Wine review — Freeman, Henschke and Morambro Creek

Freeman Hilltops Fortuna 2009 $22–$25
Fortuna is a very smart, unusual and lovely blend sourced from five varieties grown on Dr Brian Freeman’s old vines in the Hilltops region. Freeman writes, “It is inspired by the aromatic white wines of two regions of northern Italy – Friuli and Alto Adige, a textural wine crafted from pinot gris, riesling, sauvignon blanc, chardonnay and a smidge of aleatico”. The blend works spectacularly well in the outstanding 2009 vintage. It’s highly aromatic with matching intense fruit flavour. However, it’s richly textured and savoury, too; and a firm (but gentle) bite of tannin lends and Italian touch to the finish.


  • Barossa Keyneton Euphonium 2008 $48
  • Littlehampton Adelaide Hills Pinot Gris 2009 $34

In March 2008 an unprecedented, prolonged burst of scorching heat sent grape sugars soaring across the Barossa. Winemakers scrambled to harvest their grapes. But after initial pessimism, we’re seeing some decent wines from the vintage, including this elegant Eden and Barossa Valleys blend of shiraz, cabernet sauvignon, merlot and cabernet franc. It’s in the deeply flavoured but elegant Henschke style, with firm, persistent tannins suggesting a medium-term cellaring. The pinot gris shows the extra fruit richness of the benign 2009 vintage and a complex textural richness derived from maturation on spent yeast cells. It’s one Australia’s leading examples of this style.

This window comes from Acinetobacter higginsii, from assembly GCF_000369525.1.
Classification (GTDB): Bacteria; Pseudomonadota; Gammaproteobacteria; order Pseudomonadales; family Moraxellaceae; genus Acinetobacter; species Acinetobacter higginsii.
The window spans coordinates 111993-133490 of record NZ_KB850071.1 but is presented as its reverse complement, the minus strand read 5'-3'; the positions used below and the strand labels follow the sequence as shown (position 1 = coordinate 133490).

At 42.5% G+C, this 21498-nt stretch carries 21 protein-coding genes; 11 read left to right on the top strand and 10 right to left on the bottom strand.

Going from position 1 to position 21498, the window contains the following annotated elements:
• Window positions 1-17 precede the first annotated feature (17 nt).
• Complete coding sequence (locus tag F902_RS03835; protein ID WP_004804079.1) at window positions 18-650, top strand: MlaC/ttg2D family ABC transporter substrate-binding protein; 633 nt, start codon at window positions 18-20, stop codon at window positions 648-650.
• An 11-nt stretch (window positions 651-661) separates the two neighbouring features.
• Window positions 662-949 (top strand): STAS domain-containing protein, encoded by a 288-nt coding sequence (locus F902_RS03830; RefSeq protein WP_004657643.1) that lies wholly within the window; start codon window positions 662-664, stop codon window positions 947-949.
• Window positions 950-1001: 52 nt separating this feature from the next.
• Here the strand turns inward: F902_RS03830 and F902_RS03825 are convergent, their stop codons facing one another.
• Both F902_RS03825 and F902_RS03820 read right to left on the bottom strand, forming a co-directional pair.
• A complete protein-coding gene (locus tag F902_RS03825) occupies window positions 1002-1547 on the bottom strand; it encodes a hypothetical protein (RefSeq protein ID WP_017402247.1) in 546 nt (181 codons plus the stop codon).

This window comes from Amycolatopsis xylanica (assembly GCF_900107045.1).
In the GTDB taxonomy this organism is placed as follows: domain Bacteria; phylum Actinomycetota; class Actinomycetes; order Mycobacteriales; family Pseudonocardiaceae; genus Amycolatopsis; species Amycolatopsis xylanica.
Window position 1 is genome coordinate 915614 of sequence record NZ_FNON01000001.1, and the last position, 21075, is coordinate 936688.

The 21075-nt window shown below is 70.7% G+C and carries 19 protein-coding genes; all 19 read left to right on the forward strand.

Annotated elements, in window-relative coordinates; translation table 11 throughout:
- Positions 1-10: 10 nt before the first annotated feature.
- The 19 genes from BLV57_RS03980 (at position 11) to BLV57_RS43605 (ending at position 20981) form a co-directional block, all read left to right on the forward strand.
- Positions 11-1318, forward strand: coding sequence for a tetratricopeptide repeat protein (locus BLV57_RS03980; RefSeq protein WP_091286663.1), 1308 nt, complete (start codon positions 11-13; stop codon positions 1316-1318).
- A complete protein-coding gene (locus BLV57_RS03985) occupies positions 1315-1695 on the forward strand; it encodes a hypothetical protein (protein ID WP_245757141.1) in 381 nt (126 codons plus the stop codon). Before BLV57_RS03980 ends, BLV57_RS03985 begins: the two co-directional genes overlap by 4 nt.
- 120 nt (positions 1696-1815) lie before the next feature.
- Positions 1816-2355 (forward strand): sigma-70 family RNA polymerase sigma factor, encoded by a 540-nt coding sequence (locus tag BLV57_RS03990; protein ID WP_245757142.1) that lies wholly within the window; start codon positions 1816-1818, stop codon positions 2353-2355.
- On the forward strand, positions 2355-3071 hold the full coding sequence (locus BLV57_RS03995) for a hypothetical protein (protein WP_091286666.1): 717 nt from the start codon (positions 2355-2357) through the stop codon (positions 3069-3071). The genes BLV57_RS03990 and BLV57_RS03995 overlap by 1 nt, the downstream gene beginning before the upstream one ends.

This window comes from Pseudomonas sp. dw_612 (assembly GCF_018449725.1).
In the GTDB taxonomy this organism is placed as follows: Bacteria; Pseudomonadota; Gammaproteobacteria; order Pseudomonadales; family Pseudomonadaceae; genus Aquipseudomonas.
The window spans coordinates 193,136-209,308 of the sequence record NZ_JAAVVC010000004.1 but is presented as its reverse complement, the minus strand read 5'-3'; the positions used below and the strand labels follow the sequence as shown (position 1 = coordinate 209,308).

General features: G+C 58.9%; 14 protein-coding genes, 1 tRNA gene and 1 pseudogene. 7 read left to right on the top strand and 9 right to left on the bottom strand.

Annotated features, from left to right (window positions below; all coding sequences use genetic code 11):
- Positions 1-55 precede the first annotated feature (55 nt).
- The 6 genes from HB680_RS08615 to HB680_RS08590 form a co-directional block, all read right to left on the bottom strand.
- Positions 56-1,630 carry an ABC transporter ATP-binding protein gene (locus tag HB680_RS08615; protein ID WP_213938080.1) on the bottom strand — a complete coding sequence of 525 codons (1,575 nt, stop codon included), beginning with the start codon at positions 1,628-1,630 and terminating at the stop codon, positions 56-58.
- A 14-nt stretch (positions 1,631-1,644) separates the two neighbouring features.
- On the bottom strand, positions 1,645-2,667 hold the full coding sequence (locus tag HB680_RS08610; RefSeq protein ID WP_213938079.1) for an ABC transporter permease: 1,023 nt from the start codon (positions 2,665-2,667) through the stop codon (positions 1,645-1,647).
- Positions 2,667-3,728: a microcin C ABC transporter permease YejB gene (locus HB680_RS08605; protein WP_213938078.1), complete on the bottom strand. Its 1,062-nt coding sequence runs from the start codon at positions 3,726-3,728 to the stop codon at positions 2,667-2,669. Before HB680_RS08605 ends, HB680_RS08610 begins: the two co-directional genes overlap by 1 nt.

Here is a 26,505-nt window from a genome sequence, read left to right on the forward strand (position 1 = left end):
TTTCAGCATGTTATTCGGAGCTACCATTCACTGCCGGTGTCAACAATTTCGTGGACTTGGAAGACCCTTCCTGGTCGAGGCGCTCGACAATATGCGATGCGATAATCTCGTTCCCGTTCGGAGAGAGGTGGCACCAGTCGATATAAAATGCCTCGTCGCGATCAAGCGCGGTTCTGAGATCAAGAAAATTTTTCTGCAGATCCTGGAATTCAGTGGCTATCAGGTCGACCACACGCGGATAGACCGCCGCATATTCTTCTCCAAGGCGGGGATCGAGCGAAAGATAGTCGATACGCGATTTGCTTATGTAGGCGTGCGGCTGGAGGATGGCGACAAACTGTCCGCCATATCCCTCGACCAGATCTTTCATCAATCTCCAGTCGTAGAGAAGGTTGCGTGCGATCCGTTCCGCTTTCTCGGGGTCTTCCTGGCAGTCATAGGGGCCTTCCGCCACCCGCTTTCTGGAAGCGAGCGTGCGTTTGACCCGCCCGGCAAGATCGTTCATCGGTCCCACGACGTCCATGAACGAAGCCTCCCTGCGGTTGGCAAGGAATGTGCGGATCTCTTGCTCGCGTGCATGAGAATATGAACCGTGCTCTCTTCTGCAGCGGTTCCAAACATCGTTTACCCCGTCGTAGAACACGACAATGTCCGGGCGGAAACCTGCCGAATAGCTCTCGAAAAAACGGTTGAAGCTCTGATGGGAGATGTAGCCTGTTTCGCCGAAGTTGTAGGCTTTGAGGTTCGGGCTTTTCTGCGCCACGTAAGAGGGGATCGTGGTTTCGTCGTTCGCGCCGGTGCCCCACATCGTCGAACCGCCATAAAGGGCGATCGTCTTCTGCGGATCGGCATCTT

Morambro Creek

  • Padthway Shiraz 2008 $26–$28
  • Jip Jip Rocks Padthaway Shiraz 2009 $16–$18
  • Jip Jip Rocks Padthaway Shiraz Cabernet 2009 $16–18

Remember Padthaway – the huge sea of vines about an hour’s drive north of Coonawarra? Its grapes feed mainly into multi-regional blends, but over the years we’ve seen many very good regional varietals under the Lindemans, Stonehaven, Orlando Lawsons and other names. Morambro Creek is an independent operator in the region (see, making good value, generally elegant wines. In the hot 2008 vintage, the flagship shiraz seems notably fuller and more tannic than usual, still with an appealing, complex core of sweet and savoury fruit. The lower priced Jip Jip wines, from the milder 2009 vintage, show more traditional elegance and suppleness.

Copyright © Chris Shanahan 2010